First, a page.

Interview Age: 86
Date of Birth: 1926
Birthplace: Chushul, Utsang, Tibet
Year Left Tibet: 1959
Profession: Wireless Telegraphy
Political Prisoner: No
Interview No.: 20D
Location: Mcleod Ganj, Dharamsala, Himachal Pradesh, India
Categories: Culture and History
Keywords: Chushi Gangdrug guerrillas, Chinese -- first appearance of, government/administration, Utsang
Kunchok's birthplace is Chushul, which he describes as one of the biggest towns in Utsang Province. He speaks about his family occupation working for the Tibetan Government in the Telephone Department. Kunchok gives a detailed account of how telephone lines were installed in Tibet by the British during the time of his grandfather, how the service was continued by his father, brother and himself in Chushul. Phones connected the cities of Gyangtse, Ralung, Nangatse, Pedhe, Chushul and Lhasa.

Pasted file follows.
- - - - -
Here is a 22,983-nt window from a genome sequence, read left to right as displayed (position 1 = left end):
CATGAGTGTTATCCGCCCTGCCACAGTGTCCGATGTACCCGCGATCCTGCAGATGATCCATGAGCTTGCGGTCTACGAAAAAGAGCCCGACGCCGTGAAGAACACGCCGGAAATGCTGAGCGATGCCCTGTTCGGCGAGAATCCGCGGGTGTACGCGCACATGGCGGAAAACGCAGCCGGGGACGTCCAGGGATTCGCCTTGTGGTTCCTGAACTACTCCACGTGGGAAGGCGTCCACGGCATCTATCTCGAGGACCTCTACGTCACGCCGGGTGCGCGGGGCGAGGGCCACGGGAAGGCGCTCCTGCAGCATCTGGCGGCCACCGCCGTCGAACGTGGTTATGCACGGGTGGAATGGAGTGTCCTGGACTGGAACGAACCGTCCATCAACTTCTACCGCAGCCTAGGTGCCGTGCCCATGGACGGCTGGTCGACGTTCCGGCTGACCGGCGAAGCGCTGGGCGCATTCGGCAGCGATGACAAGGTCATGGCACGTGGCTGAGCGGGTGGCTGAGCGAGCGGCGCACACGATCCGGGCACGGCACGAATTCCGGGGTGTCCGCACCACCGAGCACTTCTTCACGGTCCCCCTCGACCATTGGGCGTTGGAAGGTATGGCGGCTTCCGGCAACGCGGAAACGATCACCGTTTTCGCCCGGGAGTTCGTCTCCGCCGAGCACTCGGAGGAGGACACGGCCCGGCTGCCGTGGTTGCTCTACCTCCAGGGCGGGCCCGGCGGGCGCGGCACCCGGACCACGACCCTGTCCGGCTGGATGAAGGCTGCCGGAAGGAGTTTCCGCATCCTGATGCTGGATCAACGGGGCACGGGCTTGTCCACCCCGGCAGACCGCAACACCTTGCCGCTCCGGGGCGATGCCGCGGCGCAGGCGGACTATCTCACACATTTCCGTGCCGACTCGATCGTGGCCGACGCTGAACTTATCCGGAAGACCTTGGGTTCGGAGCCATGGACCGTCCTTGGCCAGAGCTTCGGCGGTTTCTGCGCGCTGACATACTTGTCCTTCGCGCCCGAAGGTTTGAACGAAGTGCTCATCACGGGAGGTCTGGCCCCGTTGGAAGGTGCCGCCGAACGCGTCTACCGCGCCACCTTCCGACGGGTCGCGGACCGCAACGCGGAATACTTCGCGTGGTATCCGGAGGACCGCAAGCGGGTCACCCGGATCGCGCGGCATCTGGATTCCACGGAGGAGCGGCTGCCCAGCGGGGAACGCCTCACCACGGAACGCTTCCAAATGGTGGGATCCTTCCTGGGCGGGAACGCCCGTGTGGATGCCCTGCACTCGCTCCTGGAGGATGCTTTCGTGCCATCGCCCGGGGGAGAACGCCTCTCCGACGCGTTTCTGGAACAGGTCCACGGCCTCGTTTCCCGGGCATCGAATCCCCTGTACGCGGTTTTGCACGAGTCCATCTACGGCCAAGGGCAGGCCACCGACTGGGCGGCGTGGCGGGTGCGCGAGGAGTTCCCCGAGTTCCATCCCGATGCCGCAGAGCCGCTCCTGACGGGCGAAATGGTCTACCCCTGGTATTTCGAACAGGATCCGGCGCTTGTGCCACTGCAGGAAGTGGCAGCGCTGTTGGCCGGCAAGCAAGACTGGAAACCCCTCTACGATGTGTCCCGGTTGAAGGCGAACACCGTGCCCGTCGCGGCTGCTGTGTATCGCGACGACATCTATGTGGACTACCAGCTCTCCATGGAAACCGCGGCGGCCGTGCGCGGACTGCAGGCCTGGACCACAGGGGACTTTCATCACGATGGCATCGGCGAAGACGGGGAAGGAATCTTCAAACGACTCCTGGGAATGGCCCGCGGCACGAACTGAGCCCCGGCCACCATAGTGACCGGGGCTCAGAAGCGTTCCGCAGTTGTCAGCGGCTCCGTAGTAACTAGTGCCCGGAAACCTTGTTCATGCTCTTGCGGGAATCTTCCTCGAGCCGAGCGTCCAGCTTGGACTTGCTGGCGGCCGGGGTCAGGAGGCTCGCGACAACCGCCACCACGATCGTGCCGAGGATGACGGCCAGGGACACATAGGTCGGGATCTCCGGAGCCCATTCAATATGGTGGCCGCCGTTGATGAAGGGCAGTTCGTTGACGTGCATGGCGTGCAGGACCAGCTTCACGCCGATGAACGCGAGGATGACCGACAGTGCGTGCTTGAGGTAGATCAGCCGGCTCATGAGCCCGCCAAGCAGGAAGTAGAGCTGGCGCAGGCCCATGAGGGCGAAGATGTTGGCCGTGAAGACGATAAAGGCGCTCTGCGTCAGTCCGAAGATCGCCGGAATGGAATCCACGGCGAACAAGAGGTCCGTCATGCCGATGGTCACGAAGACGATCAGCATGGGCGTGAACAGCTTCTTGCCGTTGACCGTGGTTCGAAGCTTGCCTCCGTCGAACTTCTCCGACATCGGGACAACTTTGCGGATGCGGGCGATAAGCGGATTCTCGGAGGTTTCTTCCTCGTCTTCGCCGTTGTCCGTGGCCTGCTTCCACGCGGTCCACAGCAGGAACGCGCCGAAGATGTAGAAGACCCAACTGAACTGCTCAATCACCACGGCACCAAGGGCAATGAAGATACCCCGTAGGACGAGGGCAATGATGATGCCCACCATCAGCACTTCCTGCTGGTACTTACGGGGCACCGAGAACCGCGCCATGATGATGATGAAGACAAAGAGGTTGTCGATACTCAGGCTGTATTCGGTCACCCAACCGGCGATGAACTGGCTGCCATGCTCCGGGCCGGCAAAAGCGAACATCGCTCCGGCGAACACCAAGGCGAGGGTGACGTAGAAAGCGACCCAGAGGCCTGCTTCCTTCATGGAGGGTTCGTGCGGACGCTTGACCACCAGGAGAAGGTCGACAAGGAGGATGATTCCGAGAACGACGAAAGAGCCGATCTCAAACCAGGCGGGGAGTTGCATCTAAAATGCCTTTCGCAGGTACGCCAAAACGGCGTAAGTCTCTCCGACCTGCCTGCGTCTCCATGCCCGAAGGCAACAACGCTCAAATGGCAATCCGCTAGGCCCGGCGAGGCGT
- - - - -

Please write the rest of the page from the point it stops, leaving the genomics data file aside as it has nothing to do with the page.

The phones were located inside a few individual's houses, such as Kunchok's and those persons were responsible for delivering messages, both personal and official, received over the phone. Visitors could also place their own calls from the phones. Kunchok also was responsible for repairing the cables and replacing the wooden poles. In 1959 the Chinese confiscated his telephone.
Kunchok recalls joining the Chushi Gangdrug at the age of 33 and the futile resistance they put up against the Chinese for the next 17 years. He describes the encounters between the guerrillas and the Chinese soldiers that he witnessed and also some of the skirmishes that he was involved in. Ultimately the superior arms and might of the Chinese army outdid the Tibetan forces.
- Marcella Adamski (Interviewer)
- Thupten Kelsang Dakpa (Interpreter)
- Pema Tashi (Videographer)